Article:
Molecular modelling insights into the performance of polymeric coatings containing active corrosion inhibitors
Dr F Siperstein
Dr C Avendano
No more applications being accepted
Funded PhD Project (Students Worldwide)
Sustainable Coatings by International Design (SusCoRD) is a multi-disciplinary project which aims to, for the first time, connect a detailed scientific understanding of the mechanisms of coatings failure with state-of-the-art-machine learning to deliver a framework for the optimisation of protective coatings and nanocomposite materials. The project is a collaboration between the Universities of Manchester, Sheffield, Liverpool and our industrial partner AzkoNobel.
The aim of this PhD is to understand the mechanism of active inhibitor leaching from the coating and the formation of a protective layer on metallic surfaces that results from corrosion inhibitors leaching from polymeric coatings. Coatings can protect surfaces as a barrier that prevents the transport of water and ions, but when the coating is damaged, the metallic surface is exposed and susceptible for corrosion. Active corrosion protection is an effective way to protect metallic surfaces. When the coating is damaged, corrosion inhibitors are released to form a protective layer on the metal. The effectiveness of the coating then depends on the ability of the inhibitor to leach out of the coating, as well as the structure of the protective layer that was formed. In this work we want to model the transport of the inhibitor through the polymeric coating as well as the formation of the protective layer at an atomistic level, to extract kinetic parameters that can be used to describe the formation of the protective layer at a micrometer scale.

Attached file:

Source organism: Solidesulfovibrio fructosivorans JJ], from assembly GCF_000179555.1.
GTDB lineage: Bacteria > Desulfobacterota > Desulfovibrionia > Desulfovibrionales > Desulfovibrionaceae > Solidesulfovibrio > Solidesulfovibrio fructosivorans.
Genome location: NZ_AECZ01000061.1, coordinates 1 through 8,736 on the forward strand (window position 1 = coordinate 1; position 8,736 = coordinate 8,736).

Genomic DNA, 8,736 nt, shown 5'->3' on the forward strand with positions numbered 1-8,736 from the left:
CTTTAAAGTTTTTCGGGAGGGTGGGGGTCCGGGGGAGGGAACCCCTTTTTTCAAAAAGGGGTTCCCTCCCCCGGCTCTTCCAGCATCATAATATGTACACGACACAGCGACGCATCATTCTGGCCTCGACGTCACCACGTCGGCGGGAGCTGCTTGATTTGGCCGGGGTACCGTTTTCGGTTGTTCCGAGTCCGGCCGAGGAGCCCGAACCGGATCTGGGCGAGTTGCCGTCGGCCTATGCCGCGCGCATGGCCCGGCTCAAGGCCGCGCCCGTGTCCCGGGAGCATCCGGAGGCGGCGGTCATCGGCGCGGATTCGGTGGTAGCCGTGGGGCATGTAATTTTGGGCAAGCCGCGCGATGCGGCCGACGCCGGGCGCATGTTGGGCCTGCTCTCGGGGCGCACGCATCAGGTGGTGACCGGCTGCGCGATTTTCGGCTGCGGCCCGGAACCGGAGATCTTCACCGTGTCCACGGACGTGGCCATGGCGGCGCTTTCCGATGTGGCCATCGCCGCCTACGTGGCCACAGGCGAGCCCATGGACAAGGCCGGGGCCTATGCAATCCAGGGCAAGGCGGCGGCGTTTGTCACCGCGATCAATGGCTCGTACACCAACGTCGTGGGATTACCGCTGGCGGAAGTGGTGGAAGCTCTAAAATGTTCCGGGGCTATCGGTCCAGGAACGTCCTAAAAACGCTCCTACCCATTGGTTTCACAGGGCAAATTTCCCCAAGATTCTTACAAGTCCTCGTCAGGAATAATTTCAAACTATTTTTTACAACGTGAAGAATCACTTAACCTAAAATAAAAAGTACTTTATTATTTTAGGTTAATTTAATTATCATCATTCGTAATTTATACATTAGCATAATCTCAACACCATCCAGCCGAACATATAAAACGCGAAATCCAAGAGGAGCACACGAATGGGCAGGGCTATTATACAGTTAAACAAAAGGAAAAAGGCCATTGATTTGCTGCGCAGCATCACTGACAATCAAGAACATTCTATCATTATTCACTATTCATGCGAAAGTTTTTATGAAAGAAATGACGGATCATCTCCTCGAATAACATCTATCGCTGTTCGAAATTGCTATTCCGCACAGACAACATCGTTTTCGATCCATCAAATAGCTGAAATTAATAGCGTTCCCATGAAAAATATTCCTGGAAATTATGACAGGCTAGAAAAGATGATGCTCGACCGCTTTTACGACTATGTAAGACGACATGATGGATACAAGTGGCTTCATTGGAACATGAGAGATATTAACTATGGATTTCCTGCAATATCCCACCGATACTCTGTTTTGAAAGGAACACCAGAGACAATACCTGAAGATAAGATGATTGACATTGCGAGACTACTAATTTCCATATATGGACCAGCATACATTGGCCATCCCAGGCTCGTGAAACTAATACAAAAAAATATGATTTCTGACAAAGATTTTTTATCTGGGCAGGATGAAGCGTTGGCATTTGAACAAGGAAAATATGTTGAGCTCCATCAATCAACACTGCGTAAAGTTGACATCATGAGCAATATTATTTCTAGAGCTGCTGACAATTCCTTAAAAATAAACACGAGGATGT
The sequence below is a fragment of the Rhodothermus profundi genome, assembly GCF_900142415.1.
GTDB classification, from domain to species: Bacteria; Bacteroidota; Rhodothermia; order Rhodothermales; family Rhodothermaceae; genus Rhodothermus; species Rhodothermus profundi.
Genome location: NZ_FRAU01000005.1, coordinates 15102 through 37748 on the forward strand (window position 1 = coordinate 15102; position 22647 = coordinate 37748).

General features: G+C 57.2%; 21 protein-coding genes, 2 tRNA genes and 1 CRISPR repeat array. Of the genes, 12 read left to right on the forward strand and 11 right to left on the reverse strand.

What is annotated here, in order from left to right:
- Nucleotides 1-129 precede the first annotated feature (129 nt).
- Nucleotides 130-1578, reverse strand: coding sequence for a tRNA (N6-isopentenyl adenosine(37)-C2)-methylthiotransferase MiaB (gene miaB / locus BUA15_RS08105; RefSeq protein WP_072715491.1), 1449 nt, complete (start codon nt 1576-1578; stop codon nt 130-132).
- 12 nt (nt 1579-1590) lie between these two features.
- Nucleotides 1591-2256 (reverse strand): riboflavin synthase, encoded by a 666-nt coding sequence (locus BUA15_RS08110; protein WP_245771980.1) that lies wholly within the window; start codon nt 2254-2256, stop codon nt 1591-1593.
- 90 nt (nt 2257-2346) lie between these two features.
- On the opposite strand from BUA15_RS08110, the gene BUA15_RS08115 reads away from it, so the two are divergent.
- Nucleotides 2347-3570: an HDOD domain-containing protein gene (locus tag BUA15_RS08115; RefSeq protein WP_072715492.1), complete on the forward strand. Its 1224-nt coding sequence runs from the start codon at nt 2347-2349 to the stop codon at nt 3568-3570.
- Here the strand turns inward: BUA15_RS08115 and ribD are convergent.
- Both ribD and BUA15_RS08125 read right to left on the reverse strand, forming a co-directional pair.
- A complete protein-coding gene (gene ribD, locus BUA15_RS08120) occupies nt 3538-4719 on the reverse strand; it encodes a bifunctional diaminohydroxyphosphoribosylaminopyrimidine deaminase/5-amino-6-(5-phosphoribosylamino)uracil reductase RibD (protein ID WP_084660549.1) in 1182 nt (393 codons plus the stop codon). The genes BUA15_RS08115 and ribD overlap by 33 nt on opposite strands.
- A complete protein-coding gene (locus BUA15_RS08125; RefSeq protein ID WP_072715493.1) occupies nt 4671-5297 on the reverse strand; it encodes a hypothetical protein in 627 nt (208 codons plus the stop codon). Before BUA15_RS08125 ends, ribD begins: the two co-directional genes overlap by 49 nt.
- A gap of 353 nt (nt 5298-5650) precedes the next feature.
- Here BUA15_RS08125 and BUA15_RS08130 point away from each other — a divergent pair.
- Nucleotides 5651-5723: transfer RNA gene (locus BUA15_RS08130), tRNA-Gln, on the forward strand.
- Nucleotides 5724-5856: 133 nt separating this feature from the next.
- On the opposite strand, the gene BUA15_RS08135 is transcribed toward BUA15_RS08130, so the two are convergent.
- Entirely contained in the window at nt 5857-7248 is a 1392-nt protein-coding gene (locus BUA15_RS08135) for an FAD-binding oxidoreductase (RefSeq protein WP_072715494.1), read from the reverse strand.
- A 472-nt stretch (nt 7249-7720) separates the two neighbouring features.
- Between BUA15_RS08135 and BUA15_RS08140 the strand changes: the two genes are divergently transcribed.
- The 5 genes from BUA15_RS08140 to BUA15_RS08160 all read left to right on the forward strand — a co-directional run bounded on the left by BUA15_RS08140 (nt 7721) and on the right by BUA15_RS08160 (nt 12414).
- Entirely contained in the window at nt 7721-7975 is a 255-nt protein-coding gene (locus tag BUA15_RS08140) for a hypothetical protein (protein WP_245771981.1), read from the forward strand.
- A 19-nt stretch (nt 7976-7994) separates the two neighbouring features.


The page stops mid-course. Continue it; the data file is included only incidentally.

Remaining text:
The proposed start date is September 2019 (there is some flexibility with the start date). The PhD duration is 3.5 years.
Applicants should have or expect to achieve at least a 2.1 honours degree in Chemical Engineering, Materials Science, Physics, Chemistry or related disciplines. A familiarity with molecular dynamics simulations and DFT calculations, as well as experience programming is a bonus.
Funding: The project forms part of the “Prosperity Partnership” collaborative research award between EPSRC, AkzoNobel and the Universities of Manchester, Sheffield and Liverpool. Home fees will be paid (in 2019/2020 this is £4,327). The project is open to none EU and EU students but only home fees will be paid. Students will receive a stipend of a minimum of £16,000 per year.